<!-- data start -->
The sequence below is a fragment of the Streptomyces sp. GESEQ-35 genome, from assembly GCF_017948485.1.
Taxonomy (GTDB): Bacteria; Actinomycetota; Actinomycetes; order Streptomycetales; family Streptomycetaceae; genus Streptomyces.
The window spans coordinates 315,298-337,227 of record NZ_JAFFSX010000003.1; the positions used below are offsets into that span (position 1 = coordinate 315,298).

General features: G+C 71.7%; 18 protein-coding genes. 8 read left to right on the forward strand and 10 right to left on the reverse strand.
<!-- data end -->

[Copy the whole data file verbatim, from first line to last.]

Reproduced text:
The sequence below is a fragment of the Streptomyces sp. GESEQ-35 genome, from assembly GCF_017948485.1.
Taxonomy (GTDB): Bacteria; Actinomycetota; Actinomycetes; order Streptomycetales; family Streptomycetaceae; genus Streptomyces.
The window spans coordinates 315,298-337,227 of record NZ_JAFFSX010000003.1; the positions used below are offsets into that span (position 1 = coordinate 315,298).

General features: G+C 71.7%; 18 protein-coding genes. 8 read left to right on the forward strand and 10 right to left on the reverse strand.